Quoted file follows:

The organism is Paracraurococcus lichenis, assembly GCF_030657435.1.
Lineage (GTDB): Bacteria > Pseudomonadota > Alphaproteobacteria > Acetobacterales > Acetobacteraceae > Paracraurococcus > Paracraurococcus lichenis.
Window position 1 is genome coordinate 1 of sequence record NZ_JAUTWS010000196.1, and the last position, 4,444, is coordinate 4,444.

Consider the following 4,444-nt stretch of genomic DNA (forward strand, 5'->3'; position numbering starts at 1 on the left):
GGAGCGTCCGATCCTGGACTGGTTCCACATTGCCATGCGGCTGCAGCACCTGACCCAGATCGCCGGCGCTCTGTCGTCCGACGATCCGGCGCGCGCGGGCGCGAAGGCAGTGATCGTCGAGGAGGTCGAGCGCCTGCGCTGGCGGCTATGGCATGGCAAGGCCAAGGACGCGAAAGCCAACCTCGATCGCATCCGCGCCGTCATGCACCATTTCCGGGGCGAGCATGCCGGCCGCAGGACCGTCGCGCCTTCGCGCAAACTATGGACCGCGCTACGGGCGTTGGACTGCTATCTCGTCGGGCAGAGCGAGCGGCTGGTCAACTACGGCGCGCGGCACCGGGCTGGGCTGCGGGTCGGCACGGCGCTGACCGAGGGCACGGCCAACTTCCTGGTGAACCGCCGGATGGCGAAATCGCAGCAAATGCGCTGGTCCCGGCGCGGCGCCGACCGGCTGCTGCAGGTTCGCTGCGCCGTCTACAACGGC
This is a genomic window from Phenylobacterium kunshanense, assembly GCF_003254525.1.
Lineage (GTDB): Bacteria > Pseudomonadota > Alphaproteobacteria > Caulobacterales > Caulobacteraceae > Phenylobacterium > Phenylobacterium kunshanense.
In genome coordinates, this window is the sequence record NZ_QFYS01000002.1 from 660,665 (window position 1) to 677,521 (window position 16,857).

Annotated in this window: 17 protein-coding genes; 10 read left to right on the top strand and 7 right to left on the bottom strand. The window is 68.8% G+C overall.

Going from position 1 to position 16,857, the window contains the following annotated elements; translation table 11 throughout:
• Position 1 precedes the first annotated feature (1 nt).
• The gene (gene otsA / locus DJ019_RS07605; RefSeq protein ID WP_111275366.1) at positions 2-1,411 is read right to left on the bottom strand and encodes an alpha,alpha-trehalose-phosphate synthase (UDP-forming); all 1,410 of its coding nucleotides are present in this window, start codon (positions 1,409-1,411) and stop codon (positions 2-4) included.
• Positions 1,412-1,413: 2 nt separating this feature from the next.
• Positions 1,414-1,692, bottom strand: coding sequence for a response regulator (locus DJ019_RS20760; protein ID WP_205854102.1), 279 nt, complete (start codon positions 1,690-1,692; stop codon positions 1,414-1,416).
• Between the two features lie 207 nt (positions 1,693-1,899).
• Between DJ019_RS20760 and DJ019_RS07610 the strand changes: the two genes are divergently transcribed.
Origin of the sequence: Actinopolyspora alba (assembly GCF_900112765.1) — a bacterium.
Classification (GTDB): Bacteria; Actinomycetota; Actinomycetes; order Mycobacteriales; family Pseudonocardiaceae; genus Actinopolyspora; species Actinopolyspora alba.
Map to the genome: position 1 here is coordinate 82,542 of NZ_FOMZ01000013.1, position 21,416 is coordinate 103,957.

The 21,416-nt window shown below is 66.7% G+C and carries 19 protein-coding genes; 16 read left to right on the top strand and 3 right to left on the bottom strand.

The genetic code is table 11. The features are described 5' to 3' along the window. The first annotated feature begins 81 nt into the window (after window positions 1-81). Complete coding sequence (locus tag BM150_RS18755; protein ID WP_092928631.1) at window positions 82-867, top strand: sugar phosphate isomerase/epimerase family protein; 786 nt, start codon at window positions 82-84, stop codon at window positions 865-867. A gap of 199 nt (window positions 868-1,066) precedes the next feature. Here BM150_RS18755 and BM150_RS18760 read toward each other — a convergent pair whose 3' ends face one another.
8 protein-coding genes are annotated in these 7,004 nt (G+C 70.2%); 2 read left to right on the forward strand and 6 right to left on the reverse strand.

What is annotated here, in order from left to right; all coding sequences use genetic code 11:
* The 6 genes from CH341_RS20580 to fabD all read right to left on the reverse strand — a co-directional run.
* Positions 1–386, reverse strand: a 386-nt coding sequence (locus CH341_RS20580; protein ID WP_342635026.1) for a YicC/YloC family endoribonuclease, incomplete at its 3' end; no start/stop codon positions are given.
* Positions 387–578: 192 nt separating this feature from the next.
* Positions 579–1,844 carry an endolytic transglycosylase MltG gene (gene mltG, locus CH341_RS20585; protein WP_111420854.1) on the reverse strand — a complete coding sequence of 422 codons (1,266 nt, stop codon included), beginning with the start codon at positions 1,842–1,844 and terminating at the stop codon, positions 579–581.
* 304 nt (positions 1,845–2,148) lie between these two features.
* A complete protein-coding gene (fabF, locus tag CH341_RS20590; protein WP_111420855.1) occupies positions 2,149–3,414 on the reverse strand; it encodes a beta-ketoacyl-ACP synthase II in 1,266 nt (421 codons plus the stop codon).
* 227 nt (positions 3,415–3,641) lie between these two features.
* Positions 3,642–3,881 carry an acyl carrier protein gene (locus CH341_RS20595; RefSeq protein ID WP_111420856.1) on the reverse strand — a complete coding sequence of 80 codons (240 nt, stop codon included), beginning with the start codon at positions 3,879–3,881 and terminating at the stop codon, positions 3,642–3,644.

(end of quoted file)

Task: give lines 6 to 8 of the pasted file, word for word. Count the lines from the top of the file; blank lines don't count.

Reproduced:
This is a genomic window from Phenylobacterium kunshanense, assembly GCF_003254525.1.
Lineage (GTDB): Bacteria > Pseudomonadota > Alphaproteobacteria > Caulobacterales > Caulobacteraceae > Phenylobacterium > Phenylobacterium kunshanense.
In genome coordinates, this window is the sequence record NZ_QFYS01000002.1 from 660,665 (window position 1) to 677,521 (window position 16,857).